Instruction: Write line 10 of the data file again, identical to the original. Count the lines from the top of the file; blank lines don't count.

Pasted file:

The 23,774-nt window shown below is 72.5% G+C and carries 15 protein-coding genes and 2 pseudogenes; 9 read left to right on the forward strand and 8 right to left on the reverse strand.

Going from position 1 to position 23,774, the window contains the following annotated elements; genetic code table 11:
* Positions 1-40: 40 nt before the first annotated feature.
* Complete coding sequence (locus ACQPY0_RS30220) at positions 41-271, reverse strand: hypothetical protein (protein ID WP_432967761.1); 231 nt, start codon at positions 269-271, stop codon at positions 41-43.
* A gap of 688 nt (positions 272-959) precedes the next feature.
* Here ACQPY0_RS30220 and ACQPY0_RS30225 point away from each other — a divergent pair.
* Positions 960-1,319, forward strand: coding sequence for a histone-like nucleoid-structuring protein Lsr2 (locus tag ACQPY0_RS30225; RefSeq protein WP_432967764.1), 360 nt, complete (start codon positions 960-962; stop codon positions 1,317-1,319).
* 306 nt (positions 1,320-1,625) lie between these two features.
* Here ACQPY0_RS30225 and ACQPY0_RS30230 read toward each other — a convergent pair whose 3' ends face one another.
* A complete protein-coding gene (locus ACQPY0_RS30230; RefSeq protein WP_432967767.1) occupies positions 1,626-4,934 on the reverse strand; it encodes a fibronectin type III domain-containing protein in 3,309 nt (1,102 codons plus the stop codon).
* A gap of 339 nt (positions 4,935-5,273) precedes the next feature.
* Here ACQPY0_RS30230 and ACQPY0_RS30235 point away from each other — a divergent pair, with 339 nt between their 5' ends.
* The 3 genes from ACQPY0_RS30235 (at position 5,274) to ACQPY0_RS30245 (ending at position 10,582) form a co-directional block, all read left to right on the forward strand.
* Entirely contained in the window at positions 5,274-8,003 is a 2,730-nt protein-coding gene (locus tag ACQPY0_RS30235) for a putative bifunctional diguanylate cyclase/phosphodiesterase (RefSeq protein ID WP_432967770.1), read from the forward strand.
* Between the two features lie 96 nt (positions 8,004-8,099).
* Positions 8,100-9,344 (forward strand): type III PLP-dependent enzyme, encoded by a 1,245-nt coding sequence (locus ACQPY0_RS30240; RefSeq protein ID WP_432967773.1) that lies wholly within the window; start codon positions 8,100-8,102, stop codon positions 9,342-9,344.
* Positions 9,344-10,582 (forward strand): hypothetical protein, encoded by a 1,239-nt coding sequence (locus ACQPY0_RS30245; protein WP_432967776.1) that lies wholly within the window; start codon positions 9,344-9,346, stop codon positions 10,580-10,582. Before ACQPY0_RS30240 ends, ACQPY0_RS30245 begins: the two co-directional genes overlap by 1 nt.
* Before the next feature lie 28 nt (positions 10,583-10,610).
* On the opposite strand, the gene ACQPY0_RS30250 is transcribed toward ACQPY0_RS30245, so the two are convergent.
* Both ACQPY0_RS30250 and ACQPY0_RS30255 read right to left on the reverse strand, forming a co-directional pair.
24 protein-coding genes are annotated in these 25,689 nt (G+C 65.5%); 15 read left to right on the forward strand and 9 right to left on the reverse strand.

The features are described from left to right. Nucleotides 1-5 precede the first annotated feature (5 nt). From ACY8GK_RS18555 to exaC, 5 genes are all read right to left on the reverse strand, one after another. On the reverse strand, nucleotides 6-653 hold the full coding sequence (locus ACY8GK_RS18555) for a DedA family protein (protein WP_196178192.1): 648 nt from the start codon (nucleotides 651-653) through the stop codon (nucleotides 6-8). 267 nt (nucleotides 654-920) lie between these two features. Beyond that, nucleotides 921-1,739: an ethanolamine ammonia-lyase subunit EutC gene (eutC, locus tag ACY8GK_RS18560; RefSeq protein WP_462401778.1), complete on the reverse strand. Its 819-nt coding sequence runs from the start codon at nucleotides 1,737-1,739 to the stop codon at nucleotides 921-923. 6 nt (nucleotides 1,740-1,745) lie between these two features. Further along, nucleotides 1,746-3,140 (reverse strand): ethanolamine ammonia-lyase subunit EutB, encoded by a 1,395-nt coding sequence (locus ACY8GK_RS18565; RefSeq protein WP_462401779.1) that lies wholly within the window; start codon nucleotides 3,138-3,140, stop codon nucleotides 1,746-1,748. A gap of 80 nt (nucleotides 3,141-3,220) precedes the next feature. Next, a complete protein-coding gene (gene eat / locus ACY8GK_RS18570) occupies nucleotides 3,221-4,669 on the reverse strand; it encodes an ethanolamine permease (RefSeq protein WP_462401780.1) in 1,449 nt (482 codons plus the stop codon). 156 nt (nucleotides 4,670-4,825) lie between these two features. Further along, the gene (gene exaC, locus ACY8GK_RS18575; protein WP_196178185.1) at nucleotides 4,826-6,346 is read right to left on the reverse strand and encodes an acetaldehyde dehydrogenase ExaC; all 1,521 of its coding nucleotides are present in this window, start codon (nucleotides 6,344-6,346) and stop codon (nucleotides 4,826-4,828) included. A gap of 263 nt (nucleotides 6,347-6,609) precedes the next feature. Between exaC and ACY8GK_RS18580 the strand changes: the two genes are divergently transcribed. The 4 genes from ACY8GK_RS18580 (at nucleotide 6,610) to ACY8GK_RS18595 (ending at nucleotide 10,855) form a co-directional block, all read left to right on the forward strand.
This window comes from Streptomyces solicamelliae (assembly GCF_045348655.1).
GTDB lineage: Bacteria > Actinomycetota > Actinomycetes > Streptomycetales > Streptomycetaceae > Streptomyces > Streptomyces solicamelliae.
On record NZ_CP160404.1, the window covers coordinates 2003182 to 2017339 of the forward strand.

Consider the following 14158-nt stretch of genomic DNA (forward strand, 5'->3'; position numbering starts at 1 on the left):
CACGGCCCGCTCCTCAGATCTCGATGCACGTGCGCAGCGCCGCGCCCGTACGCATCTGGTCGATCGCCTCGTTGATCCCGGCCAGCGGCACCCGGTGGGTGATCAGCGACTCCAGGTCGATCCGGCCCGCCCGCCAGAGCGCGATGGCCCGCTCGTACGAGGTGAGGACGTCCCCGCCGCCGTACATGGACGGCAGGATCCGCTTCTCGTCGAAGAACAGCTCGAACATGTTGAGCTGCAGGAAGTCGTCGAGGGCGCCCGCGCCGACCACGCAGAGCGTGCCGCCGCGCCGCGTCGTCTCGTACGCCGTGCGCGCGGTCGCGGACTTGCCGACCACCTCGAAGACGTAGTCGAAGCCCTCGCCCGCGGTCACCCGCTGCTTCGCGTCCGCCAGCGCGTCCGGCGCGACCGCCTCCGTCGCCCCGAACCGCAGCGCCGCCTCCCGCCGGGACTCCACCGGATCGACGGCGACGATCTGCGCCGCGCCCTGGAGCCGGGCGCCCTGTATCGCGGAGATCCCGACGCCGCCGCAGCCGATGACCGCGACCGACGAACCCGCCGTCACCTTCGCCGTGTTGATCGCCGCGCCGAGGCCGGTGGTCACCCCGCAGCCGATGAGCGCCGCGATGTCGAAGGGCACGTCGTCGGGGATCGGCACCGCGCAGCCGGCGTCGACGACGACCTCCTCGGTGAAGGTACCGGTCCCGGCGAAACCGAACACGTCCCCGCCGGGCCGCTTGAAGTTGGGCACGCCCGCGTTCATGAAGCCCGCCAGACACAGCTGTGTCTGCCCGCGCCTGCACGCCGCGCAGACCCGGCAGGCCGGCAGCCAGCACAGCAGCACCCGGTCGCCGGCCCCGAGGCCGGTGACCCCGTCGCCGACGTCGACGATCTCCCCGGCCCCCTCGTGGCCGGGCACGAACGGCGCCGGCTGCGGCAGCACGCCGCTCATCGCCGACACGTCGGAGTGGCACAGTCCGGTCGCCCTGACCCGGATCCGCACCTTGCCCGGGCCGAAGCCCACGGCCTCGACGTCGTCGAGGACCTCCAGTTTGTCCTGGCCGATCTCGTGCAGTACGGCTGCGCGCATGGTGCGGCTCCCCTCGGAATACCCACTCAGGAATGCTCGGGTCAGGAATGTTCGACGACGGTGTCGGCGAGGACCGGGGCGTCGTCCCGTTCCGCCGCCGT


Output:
* A complete protein-coding gene (locus ACQPY0_RS30230; RefSeq protein WP_432967767.1) occupies positions 1,626-4,934 on the reverse strand; it encodes a fibronectin type III domain-containing protein in 3,309 nt (1,102 codons plus the stop codon).